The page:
Service of RSVP–Literally

August 1st, 2022

Categories: Etiquette, Manners, Medical Care, Medical Tests, Public Relations, RSVP, Unresponsive


Image by mohamed Hassan from Pixabay

In 2015 I wrote “Service of Silent Guests,” about the folks who don’t respond to invitations or who do and then don’t come or who don’t and arrive unexpectedly. Never forgot the time several lives ago I tried to introduce two people. The male, a friend of my then husband, showed up at our dinner party with a date he’d neither mentioned nor asked if he could bring. This was tricky on many counts starting with the scramble to make room for another person at a very small dining table.

EAM, who comments on this blog, suggested another spin on RSVP. If you take the acronym literally–Répondez s’il vous plaît–it applies to all sorts of situations. In a world of “rush-rush” some seemingly catatonic actors can drive crazy those waiting or hoping to hear from them. Instances range from a doctor sharing test results and a vendor or repairman with whom you need to make an appointment to a reporter, editor or prospective employer you’ve reached out to repeatedly. Invitations to join a Zoom conference or to meet for lunch with a choice of several dates frequently seemingly land on deaf ears.

If you’ve chosen a mutually convenient date the next thing to be decided is the time. A response “Yes,” to the question “2 pm or 3 pm?” doesn’t do the trick. Nor does “OK” when you’ve asked for a piece of information or whether the other person wants to make the next move–or do they want you to do so.

It can help if you keep texts or emails short and if you need an answer, never address anything else in the communication. This tip isn’t perfect as some people don’t read. I’ve had some success by claiming an overactive SPAM file and would be grateful if they’d send the information again.

Enter an elevator in my apartment building and you’re almost shocked if a 20-30- something tenant replies “hi,” or “hello” to my greeting. As a kid, the first time I passed a stranger who greeted me in a hotel hallway I was taken aback but replied in kind following my mother’s lead. Guess such recognition is out of fashion even if you’re sharing a roof with others for much more than the length of a vacation.

Are there instances in which you are irritated by silence when a response is in order? Any tricks to get a reaction from someone you need to hear back from?

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8 Responses to “Service of RSVP–Literally”

  1. Helen Said:

    So here’s what I do! I have two parties a year to celebrate my friends and there’s an rsvp date. Let’s say I haven’t heard from Sally! Day after the date I call or text or whatever. I say I’m so sorry you won’t be able to come. I hope everything is okay. Then I get ….oh what was the rsvp date? I totally forgot. I remind them it’s on the invitation. Then they either say of course I’m coming or they stumble around for a minute thinking up a pitiful excuse as to
    Why they can’t come! Whatever the answer I personally try to end on a high nite. Honestly it’s really fun to put them on the spot!!!f

  2. Jeanne Byington Said:

    Helen,

    Good for you for throwing events and being brave to follow up. It’s not easy.

    Today I have followed up with four individuals about disparate issues for which I need responses. One does respond and says he’ll fix a weeks old situation. It’s not fixed yet. Two were to get back to me last week. One is relatively recent so is not yet on my grrrr list.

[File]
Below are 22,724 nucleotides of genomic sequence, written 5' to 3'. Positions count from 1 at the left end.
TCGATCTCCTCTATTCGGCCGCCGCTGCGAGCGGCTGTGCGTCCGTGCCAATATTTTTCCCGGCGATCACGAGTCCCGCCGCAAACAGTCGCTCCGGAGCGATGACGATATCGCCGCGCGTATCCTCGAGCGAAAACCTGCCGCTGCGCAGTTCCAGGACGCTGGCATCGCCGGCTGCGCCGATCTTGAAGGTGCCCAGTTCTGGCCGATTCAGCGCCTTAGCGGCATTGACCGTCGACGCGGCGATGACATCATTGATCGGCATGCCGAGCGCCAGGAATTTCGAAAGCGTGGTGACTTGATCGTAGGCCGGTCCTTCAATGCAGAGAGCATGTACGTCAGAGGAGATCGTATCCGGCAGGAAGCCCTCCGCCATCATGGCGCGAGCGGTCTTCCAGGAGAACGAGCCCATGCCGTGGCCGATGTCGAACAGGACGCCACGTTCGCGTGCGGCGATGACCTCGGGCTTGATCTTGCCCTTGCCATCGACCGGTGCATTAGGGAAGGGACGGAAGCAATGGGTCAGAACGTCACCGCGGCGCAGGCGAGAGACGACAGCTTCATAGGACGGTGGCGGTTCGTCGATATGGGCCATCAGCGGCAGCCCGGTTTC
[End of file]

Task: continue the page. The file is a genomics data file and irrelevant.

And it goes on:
People don’t seem to respect other people’s time. Sigh.

  3. Helen Said:

    Oh give them to me please. I’ll be happy to be your hit person. If I don’t kill at least I can try for a response🤗🤗🤗🤗🤗🤗🤗🤗🤗
    I used to collect past due bills for a bridal design house….I can get a response from anyone! A man flew in from New York put cash in my hand and took his gowns. Also three days later sent me flowers saying he was so happy I worked it out with him.

  4. Jeanne Byington Said:

    Helen,

    I’m in stitches!

  5. lucrezia Said:

    My latest RSVPs have been at the local bridge club, where the affirmative reply is confirmed by requested payment. If a no show, the cost escalates.

    Tons of same arrive in e-mails from politicians inviting one to lavish parties, but at cost. Whether a response is called for, is arguable.

    Elevator behavior is in stark contrast to that pointed out by the blog. My 8-story building with some 100+ families, shelters a number of young people, most of whom are friendly. That goes for those with children. The house grumps are usually cranky old persons who look ready to snap at the slightest provocation. Like everything in life, there are exceptions.

  6. Jeanne Byington Said:

    Lucrezia,

    Let’s trade–we could use more older neighbors–grumps if necessary–and your neighbors might knock some friendliness into the the younger tenants here. I keep trying….

  7. Eileen Dover Said:

    I’ve shared many similar experiences. Phrases I use for email and text include “please confirm” and “please advise”. Voicemails I say “looking forward to hearing back from you”. Sometimes I’ll just make the decision for plans and ask “let me know if this works for you”. One pet peeve, is when I hold the door allowing people to exit before I enter, and no one says “thank you”. I say “you’re welcome” so that they can hear me. Try to be polite people, I’m not the doorman!

  8. Jeanne Byington Said:

    Eileen,

    Oh my yes! How many doors I’ve held —waiting for someone to get to the door even if I’m in a rush—and the entitled so-and-so sashays in without a peep! Perfect example of RSVP.

    I like “please confirm”:and “advise.”

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